Chapter 4: Export Advice

IN THIS CHAPTER

  • U.S. Commercial Service assistance
  • Other government agency assistance
  • Assistance from chambers of commerce
 

Download a PDF of a Basic Guide to Exporting.

SUMMARY

As Chapter 3 noted, there are a lot of sources of market research information for exporters. This can be a big help in deciding what, when, and where to sell overseas. There are also plenty of sources that provide practical information about how to export, and offer concrete assistance as well. These range from government agencies to commercial entities to trade groups and beyond. The help they offer includes everything from financial support to commercial and political advice to advocacy and more.

Unsurprisingly, the U.S. Commercial Service is a major source of such assistance. It has local offices throughout the United States and Puerto Rico, as well as overseas offices with country specialists. It also has an Advocacy Center, which supports in various ways companies trying to bid on foreign government contracts.

Each U.S. Commercial Service office can offer information about:

  • Services to locate and evaluate overseas buyers and representatives, distributors, resellers, and partners
  • International trade opportunities
  • Foreign markets for U.S. products and services
  • Industry information
  • Foreign economic statistics
  • Export financing
  • Export documentation requirements
  • U.S. export licensing requirements and import requirements of foreign nations
  • Export trade finance options
  • International trade exhibition participation and certification
  • Export seminars and conferences
  • E-commerce strategies
  • Additional local export assistance services and networking

Other Agencies
Other agencies also offer a range of useful services. The Commerce Department’s Office of Trade Agreements Negotiations and Compliance (TANC), for example, is one of many organizations aimed at helping reduce or eliminate overseas trade barriers. The Agriculture Department’s Office of Outreach and Exporter Assistance (OOEA) supports exporters of food, farm, and forest products. The National Center for Standards and Certification Information (NCSCI) provides information about, and even the opportunity to review and comment on, foreign countries’ existing and proposed standards, regulations, and certifications.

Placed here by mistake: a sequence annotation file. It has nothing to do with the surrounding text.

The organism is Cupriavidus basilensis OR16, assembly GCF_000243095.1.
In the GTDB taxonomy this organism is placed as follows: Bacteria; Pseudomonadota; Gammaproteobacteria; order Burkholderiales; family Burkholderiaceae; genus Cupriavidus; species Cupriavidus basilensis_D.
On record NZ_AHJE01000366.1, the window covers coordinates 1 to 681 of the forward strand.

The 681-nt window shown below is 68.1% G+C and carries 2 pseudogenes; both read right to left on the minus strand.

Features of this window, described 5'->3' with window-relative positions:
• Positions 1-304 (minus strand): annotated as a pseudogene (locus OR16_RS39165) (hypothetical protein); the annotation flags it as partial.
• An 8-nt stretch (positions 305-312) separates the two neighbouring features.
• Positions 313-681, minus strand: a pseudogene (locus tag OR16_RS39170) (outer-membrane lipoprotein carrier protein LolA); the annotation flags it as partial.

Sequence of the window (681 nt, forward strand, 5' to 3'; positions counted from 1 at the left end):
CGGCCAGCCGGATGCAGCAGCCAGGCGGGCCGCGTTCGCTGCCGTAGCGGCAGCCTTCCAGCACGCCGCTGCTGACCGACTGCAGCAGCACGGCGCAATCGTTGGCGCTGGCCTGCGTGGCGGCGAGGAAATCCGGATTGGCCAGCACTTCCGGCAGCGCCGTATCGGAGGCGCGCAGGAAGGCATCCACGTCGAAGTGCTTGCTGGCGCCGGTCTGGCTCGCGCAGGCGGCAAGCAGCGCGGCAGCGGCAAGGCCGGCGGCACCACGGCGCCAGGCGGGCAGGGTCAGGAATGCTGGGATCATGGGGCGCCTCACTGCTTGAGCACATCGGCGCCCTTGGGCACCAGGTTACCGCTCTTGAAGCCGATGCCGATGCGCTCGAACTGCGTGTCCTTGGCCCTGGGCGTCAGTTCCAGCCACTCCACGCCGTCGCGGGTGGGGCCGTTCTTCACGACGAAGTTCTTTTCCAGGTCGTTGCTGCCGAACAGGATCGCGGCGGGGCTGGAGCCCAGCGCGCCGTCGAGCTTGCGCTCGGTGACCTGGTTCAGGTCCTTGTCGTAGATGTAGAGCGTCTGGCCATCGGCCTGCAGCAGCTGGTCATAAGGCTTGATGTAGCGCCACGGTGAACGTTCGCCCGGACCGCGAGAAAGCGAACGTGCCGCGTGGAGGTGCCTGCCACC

Other Sources of Help
There is a variety of yet other sources of help. A major one is the United States Export-Import (Ex-Im) Bank, which among other things provides pre- and post-import financing, credit, and other assistance. Particularly beneficial are the insurance and loan guarantees it offers to reduce the commercial and political risks of exporting. State and local governments also offer help in various ways.

Other sources include:

  • District export councils
  • Financial institutions, many of which have international departments with specialists
  • World Trade Centers, International Trade Clubs, and local chambers of commerce
  • American Chambers of Commerce abroad
  • Export intermediaries
  • International trade consultants and other advisors
  • Freight forwarders and shipping companies
  • E-commerce providers

In short, any U.S. company that is willing to look for help in exporting will have no trouble finding it.

This chapter’s Success Story is Advanced Superabrasives, which sells to buyers in 16 countries including Brazil and China, used Commercial Service business matchmaking to find buyers, and has taken well-advised commercial and technical measures to prevent reverse engineering.


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